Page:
It’s a message alcohol prevention specialists hope teens won’t ignore — a powerful look at a typical night inside Lawrence Memorial Hospital’s emergency room.
John Drees, the hospital’s community education specialist, said the ER sees 1,500 alcohol-related cases a year, or roughly four patients a day.
“We’re trying not to scare kids any more,” Drees said. “We’ve gone to a brutally honest presentation.”
Drees is now attempting to share that presentation with every ninth-grader in Douglas County.
He shared it with the public Wednesday morning at a town hall meeting on underage drinking, put on by the New Tradition Coalition, a group of community members and leaders hoping to change people’s attitudes about alcohol.
“My message to everyone is that we all want to be on the same page,” said DCCCA Director of Prevention Jen Brinkerhoff. “Underage drinking is illegal. It’s unsafe, and it’s unhealthy. If we can all get on that page and send a clear, consistent message to anyone under 21, I think we’d be in a much better place.”
Law enforcement officials have also been cracking down on underage drinking through a special $18,000 “Fake ID 101” grant, awarded by the Kansas Department of Transportation.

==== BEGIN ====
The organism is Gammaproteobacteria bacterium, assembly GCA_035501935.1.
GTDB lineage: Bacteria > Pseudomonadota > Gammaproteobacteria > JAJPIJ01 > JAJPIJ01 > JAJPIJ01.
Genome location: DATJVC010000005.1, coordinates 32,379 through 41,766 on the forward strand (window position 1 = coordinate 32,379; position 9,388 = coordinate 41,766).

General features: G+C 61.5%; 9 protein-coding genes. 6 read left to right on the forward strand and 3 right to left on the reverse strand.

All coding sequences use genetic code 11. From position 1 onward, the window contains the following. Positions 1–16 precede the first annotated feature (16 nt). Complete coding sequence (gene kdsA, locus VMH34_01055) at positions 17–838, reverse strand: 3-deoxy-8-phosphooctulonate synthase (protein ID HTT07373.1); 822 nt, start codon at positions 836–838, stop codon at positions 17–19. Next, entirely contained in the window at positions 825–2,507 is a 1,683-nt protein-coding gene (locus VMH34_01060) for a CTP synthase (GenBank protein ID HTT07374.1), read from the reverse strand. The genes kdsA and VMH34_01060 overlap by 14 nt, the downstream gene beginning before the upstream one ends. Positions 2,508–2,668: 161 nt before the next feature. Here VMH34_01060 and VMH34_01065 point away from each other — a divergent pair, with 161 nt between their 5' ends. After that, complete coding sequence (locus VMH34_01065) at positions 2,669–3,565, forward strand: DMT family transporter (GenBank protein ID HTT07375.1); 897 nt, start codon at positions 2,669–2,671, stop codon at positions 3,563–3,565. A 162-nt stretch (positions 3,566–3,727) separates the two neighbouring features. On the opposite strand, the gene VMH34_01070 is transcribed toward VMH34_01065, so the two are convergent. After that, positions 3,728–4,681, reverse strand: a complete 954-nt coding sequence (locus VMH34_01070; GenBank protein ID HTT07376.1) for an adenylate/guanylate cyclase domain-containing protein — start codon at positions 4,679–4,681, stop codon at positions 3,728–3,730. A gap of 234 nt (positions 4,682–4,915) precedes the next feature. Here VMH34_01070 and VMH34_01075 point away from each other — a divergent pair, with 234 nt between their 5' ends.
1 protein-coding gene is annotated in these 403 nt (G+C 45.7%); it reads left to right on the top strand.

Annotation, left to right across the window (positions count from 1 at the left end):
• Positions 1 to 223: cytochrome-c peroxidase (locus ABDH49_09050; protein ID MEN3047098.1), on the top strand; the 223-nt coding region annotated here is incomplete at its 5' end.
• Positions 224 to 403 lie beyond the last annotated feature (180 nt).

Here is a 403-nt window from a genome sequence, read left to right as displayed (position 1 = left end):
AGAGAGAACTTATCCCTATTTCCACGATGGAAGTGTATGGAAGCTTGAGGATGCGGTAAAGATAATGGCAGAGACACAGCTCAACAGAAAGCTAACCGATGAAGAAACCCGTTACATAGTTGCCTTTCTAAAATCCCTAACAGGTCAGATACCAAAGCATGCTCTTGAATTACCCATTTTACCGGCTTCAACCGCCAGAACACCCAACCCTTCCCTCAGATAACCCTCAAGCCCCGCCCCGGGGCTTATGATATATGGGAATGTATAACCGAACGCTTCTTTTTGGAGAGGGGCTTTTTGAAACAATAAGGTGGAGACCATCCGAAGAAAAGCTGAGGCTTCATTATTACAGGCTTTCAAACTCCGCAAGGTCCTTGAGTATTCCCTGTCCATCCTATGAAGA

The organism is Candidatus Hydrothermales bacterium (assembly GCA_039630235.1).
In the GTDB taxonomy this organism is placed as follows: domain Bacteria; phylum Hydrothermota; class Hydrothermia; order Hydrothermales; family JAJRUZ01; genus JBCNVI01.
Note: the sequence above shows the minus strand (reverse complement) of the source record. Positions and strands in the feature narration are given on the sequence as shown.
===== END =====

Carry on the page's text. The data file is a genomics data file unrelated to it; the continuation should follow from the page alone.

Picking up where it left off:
“The ABC has indicated that Douglas County has one of the highest number of fake ID incidents in the state,” Lawrence Police Department Neighborhood Resource Officer Trent McKinley said. “That’s why Douglas County was chosen for this grant.”
Since February, Lawrence police officers have teamed up with officers from the Kansas University Public Safety Office, the Douglas County Sheriff’s Department and agents with the state Alcoholic Beverage Control.
Officers have been visiting bars, restaurants and liquor stores and checking patrons’ IDs.
“Nothing’s secret,” McKinley said. “It doesn’t need to be a surprise to be effective. We want folks who have fake IDs to be concerned about trying to go out to bars and purchase alcohol and refrain from doing that.”
As part of the special enforcement, police have cited 37 people, for 48 criminal violations. They’ve gone to 94 establishments and asked more than 200 people to see their IDs.
The New Tradition Coalition was formed in 2008, but the town hall meetings have been happening since 2006. The group, consisting of more than 30 members, also meets the first Wednesday of every month at 11:30 a.m. at the DCCCA offices, 3312 Clinton Parkway.